She shared an overview to Stella how manners and politeness work in her family. For example, Kartini’s younger siblings cannot walk or run in front of her, except moving by using their knees position. If Kartini passed by her younger brothers and sisters were sitting in chairs, they have to come off the chair, sitting on the floor until their older sister walked away.

Kartini was always very close and had some Dutch friends ever since she was a kid. She was always eager and encourage herself to learn more about the European literature, especially to advance herself to understand more about the Western culture. Not merely because she wanted to be one of them, but she believed to be strong like a Westerner, she must hold what the European also controlled which among of them were science and knowledge. The Dutch language she learned, she used it as a tool to reach the European civilization. Kartini thought that Europe at that time was a reality, a strength, and a big potential that determines the history of mankind itself.

Besides learned the Dutch language, she and her two younger siblings, Kardinah and Rukmini, also learned French and Germany languages through several book writers, such as; Servas de Buijn, Moderne Maagden atau Perawan-perawan Modern wrote by Marcel Provost, a famous French romance author and drama about love and marital conflicts among the French bourgeoisie. Besides, a book about the women’s emancipation from Prevost’s book, Kartini also learned books that had never been abandoned in discussing the history of women’s emancipation, namely De Wapens Neergelegd (Die Wapen Nieder) or Sarungkan Senjata by Bertha von Suttner, a book about the struggle to win social peace in particular and a world peace in general.

Kartini was not only concern in the area of the gender equality for women but also problems of her society. Kartini felt and saw that the struggle for Indonesian women to obtain their freedom was very real.

Unfortunately, she had to cancel her scholarship to continue to study in the Netherlands, because her parents arranged her marriage to Joyodiningrat, the Regent of Rembang who already had three wives and 12 kids. She did that just because she was very respected with her father and also her husband fulfilled her promises to supported her desire to develop the woodcarving industry in Jepara and the school for native women in Rembang.

But all of her dreams came to an end, just because of her death due to complication after giving a birth to her only children, Raden Mas Soesalit. She died at a very young age of 25 years. Since then, all of her struggles to defend and promote a better education for all girls and women in Indonesia has started and she is well-known as a pioneer of women’s emancipation in Indonesia.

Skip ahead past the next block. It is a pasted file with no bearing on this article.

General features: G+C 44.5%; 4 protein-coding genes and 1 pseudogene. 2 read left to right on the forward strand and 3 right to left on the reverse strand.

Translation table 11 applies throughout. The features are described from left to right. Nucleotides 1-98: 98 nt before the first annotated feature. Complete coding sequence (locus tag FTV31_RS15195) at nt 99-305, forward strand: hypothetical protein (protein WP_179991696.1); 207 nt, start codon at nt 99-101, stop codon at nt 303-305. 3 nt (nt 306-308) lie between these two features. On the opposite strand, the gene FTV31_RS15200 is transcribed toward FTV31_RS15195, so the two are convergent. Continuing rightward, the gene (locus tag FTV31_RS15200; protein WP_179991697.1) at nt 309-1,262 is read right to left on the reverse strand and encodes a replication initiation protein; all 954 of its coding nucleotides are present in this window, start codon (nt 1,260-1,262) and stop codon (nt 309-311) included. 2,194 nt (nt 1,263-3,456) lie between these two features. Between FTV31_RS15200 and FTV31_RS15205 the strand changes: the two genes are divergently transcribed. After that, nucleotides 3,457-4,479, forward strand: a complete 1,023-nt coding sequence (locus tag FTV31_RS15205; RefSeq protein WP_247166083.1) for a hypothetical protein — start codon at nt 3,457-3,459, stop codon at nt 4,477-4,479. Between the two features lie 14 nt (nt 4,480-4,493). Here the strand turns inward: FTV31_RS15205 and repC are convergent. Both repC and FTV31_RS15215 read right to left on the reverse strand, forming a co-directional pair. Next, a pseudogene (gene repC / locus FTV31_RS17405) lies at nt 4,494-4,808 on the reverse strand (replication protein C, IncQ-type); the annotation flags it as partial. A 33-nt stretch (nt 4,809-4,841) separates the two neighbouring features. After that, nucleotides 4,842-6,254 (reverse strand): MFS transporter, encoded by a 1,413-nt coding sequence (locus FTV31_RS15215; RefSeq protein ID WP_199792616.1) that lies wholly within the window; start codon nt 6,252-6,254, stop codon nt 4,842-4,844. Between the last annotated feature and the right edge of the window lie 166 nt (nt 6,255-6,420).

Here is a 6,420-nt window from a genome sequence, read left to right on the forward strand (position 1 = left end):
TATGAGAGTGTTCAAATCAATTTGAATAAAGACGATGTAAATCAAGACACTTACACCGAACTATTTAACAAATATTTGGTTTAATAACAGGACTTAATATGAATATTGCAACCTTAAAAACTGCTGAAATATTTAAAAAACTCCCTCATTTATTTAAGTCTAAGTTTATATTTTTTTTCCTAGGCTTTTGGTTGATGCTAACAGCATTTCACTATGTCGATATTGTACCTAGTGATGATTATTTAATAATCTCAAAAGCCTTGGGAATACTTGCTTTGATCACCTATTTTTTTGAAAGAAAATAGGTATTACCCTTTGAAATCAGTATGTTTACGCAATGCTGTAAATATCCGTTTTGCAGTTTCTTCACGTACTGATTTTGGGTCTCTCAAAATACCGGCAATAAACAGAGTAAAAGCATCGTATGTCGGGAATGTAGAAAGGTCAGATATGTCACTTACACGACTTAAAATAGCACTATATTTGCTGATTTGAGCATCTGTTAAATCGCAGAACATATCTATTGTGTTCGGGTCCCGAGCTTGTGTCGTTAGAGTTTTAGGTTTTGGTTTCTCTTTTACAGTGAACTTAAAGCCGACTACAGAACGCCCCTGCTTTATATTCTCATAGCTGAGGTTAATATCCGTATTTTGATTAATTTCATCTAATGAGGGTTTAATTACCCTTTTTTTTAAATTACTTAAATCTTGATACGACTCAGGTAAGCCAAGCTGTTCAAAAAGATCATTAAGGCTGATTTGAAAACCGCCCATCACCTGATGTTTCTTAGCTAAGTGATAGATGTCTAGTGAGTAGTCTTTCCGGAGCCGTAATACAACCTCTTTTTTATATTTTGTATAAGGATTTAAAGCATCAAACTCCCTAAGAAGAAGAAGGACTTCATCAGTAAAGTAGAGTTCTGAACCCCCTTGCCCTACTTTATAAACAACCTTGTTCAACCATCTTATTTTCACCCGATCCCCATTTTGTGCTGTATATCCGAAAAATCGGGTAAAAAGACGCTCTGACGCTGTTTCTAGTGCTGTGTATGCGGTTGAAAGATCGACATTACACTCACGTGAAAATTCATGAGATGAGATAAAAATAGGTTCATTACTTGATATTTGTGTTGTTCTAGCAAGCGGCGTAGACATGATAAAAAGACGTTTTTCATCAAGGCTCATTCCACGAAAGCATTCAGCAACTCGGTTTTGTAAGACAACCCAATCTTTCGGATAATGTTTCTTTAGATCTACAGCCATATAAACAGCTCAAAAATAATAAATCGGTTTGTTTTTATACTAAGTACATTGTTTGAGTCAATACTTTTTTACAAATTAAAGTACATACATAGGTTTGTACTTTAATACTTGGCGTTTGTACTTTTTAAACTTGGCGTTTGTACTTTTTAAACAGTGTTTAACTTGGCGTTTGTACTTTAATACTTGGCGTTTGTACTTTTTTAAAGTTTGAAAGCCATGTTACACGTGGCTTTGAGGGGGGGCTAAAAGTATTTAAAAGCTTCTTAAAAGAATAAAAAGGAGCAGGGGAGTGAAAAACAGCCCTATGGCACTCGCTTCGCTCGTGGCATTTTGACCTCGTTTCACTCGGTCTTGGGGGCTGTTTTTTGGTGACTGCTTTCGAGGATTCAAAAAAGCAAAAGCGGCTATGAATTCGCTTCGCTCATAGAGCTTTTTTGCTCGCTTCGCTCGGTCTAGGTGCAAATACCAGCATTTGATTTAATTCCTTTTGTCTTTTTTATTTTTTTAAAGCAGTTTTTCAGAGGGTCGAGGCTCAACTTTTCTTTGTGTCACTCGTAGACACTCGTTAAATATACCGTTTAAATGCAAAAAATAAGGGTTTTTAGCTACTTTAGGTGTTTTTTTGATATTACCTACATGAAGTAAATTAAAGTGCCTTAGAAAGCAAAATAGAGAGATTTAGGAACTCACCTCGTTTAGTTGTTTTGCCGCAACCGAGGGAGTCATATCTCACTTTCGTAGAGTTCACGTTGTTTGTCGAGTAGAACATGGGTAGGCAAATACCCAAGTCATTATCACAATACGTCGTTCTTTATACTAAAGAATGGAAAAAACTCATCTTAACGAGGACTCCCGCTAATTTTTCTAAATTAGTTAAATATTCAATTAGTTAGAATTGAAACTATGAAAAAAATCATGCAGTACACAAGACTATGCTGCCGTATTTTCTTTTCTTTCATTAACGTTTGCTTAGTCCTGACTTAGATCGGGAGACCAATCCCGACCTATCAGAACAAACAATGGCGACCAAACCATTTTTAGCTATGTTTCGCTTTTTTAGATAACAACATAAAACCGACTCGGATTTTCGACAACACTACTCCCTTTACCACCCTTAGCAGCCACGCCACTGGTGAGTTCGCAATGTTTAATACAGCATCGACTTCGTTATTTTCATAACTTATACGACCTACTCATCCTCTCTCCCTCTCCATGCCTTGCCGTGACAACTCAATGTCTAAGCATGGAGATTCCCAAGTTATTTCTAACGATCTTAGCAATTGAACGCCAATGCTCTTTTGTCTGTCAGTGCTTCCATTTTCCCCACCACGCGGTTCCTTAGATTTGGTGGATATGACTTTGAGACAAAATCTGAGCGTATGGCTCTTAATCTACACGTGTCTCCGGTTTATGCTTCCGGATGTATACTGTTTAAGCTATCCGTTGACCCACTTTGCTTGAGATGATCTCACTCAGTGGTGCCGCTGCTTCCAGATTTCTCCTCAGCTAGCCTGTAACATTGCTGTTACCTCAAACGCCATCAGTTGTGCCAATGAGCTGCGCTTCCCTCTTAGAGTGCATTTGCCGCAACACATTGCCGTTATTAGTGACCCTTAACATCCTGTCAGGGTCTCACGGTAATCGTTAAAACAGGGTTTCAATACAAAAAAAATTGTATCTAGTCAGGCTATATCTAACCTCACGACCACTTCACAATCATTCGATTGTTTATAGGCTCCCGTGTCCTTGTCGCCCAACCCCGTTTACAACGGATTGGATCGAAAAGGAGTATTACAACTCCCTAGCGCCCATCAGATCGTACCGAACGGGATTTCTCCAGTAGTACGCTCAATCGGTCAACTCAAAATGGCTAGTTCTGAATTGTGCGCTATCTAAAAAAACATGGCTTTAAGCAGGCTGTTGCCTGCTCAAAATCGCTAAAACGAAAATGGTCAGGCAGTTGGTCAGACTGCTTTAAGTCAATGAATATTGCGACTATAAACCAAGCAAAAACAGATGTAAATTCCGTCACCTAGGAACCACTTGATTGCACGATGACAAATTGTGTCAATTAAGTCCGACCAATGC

Another culture (which involve the customs, traditions and religion) that became the most basic and main problem of Indonesian women nowadays is where the oppression against the Indonesia women. For example, the matter of ‘forced marriage’ and the issue of polygamy which Kartini must undergo, which also comes from the Javanese traditional culture that had existed a long time before the Islam came in Indonesia. Polygamy is one of the links of women’s suffering, since long time ago until today. Kartini was one of the witnesses which the mixed practices have been carried out by her father and her own husband.

After her death, now every 21st of April, we all celebrate Kartini’s Day to commemorate her struggle to defend all Indonesian women who are still struggling to get a better education, to be more equal in front of the men.

In this book, Pramoedya has successfully brought us to Kartini’s world and felt her strong energy and strength which he brings to their loyal readers. He even very well explained all the historical background even before Kartini was born, feudalism experienced by Indonesian people, Kartini’s anxieties, Kartini’s letters and literary works which have completed with Kartini’s paintings, to Kartini’s mental condition and her love.

Book Review #2 – When William Traynor left…

How do you move on after losing the person you loved? How do you build a life worth living?

Book Title: “After You”

Writer: Jojo Moyes

Genre: Romance Comedy

Year: 2016

Published by: Penguin Books

Pages: 407 pages


22 Favorite Quotes From Best Selling Books To Keep Your Heart Warm (Part II) | Loud Life
Picture from Pinterest.


I think some of you already watched the movie called “Me Before You” with the actors Sam Claflin and Emilia Clarke. For me, the movie was very touchy and has successfully made me cry every time I re-watched it or maybe because I am the one who is very whiny with romantic movies.

Well, I won’t talk about the first book and the movie, but I will talk about the second book which titled, “After You”. I bought this book when I had to wait for my next flight from Stockholm to Jakarta last May 2017 and just finished reading the book couple weeks ago. And it always makes me wanted to continue to read it till finished.

waiting for boarding in Arlanda Airport, Stockholm